Instead of making zang (aka zongzi, nom asom, banh tet), my aunt tried to make patties. Now that’s using your head! She fully cooked everything prior to assembling it all together with the help of cling film. This takes a fraction of the time and fried up real well.


        Look at the patties being fried to a golden crisp. They almost look like gu chai gue.


        We ran out of chow mein pretty early. How about a balanced bowl of chow mein and rice? Double carb action!

        I hope the year of the dragon will be good to everyone.




        Want to see what we ate in the past?

        Chinese New Year 2011

        Chinese New Year 2008

        Friday, January 20, 2012

        Sportful Garden Restaurant and The Peak Tower

        Our last full day in Hong Kong had arrived. There was one last thing we needed to see. The Peak Tower.


        Before we headed out to the ride the Peak Tram up, we had baguettes with smoked salmon and smoked cheese for breakfast – again. What an awesome breakfast!

        We also bought a few baked items from a pastry store that was located in a subway station. They were paid for using our prepaid (Octopus) transit cards, too!


        This was the chocolate flavoured one. All of the innards were chewy. It reminded me of the deep fried sticky glutinous rice dumplings that can be found on the dim sum carts – the one that’s football shaped. I found all of the flavours underwhelming, but they tasted great with a cup of coffee.

        It was a light breakfast that gave us just enough energy to pack our things for Taiwan.

        Aunty wanted to take us out to try some expensive dim sum. I though the stuff we ate the previous trips were expensive. Not so.

        Friday, January 13, 2012

        Ngong Ping, Tian Tan Buddha, Dai Pai Dong

        Warning: Your computer might implode from all of these photos. Continue at your own risk.

        It was our second last day in Hong Kong before leaving to Taiwan. We had a few more things we wanted to do before departing. One of them included going to see the Tian Tan Buddha.

        We luckily bought our cable car tickets ahead of time, because there was a very long line up that snaked from the parking lot to the counter. We were able to bypass the other tourists and ride the cable car in under ten minutes.


        Lots of floating bubbles greeted us as we got off and walked through a gift shop.

        As we walked through the Ngong Ping 360 area, we found a wishing tree hiding behind a sign. I had to take a picture of a few of the wishes.


        This was probably written by someone who was Chinese (and not because of the writing on the sides of the paper).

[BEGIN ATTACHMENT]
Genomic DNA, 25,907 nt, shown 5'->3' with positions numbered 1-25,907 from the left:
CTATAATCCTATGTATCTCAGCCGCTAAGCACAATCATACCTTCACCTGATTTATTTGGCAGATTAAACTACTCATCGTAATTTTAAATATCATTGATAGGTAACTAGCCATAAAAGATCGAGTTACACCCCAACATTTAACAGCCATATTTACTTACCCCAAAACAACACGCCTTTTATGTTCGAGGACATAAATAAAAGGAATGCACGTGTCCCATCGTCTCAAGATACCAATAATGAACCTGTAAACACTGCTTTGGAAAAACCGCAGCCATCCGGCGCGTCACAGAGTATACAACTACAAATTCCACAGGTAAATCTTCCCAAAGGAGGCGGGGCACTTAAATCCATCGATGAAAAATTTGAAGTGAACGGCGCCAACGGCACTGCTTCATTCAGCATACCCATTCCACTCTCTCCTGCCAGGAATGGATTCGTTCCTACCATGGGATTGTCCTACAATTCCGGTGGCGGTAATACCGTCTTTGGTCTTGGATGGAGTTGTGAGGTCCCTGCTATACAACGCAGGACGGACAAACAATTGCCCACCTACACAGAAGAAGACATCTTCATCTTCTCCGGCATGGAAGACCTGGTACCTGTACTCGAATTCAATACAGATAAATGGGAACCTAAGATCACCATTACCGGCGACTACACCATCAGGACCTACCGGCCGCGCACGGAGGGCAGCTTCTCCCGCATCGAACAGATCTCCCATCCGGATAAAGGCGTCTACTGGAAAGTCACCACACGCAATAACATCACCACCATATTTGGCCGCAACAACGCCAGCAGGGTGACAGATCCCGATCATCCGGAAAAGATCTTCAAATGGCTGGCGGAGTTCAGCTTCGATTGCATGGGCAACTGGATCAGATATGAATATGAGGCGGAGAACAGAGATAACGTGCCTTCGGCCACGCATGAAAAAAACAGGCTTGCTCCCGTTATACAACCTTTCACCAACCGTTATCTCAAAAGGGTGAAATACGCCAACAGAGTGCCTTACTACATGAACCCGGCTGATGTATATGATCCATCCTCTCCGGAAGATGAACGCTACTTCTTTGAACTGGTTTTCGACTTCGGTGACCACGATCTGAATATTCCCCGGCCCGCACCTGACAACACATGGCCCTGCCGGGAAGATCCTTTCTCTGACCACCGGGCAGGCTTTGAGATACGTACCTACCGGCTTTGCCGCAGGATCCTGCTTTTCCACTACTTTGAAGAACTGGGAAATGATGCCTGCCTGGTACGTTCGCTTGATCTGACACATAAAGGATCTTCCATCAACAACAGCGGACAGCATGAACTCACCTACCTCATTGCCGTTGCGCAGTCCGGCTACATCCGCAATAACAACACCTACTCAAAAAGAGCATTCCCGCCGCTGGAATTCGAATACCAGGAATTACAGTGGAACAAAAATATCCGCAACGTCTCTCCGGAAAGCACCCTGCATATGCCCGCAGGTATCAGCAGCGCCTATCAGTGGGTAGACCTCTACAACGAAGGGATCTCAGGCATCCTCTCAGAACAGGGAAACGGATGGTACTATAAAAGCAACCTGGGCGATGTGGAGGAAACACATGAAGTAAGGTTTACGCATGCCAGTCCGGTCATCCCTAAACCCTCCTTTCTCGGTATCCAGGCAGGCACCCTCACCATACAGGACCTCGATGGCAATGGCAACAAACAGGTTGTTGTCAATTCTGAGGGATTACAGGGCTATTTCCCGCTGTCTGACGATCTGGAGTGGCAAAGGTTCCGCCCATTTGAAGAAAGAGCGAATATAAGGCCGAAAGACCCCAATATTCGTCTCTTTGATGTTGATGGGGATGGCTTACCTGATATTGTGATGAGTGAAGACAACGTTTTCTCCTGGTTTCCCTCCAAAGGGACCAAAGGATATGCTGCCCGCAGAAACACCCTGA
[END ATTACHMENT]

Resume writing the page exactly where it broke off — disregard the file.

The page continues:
This by someone who was probably North American.


        And whoever wrote this was probably a hippie. Just kidding.


        As we walked towards to Tian Tan Buddha, there were a few restaurants along the road. There were plenty of stores too. Not only were there a lot of tourists, but also stray dogs.

        Just as the road opens up, I spotted a small stand that was selling the Hong Kong style egg waffles. There was one on the cooling rack, but I didn’t know when it was made. So I just asked the lady if she could make me a fresh one. She gave me a smile and a nod.


        She turned on the gas and the small pink fan to warm up the charcoals. Next, she heated the metal waffle iron.



        The batter was poured on the hot waffle iron and then it was flipped over.


        No, no, no… Don’t even think about eyeing my waffle.

        The sweet fragrant smell of vanilla filled the air as the waffle continued to cook. It definitely reminded me of Toronto’s Chinatown.


        My waffle was set down on the cooling rack for a bit. The lady fanned it while chatting on her cell phone and then tossed my waffle in a paper bag.

        I retreated to sit down nearby to enjoy my waffle. Some dogs tried to follow me, but I gave them an evil glare and they backed off. That’s right. Back off, get your own waffle!


        As I enjoyed my freshly made Hong Kong style waffle, I watched a stray dog stalking two ladies. One lady stupidly threw some jerky away from them to try and get the dog off their trail. Genius. The stray dog just followed them even closer.

        The two ladies tried to take touristy shots of one another, but the dog didn’t care. It just wanted more food. Then an older Chinese lady walked up to the dog and fed it crackers. She muttered something about how it was sad that the dogs were neglected and had to resort to begging and scavenging for food. Really lady? There’s a reason they’re roaming around freely. It has something to do with people feeding the dogs.

        Anyway, I began to get irritated so I turned my attention to a gardener. I curiously watched the gardener worked on the bushes that lined the road. He just randomly picked off the leaves in no particular pattern. He walked to the back of the bushes, trimmed some leaves, and then came back to the edge of the road. Watching the indecisive gardener was amusing. I guess the bushes that lined the road needed a bit of trimming.

        Check out what the gardener left behind.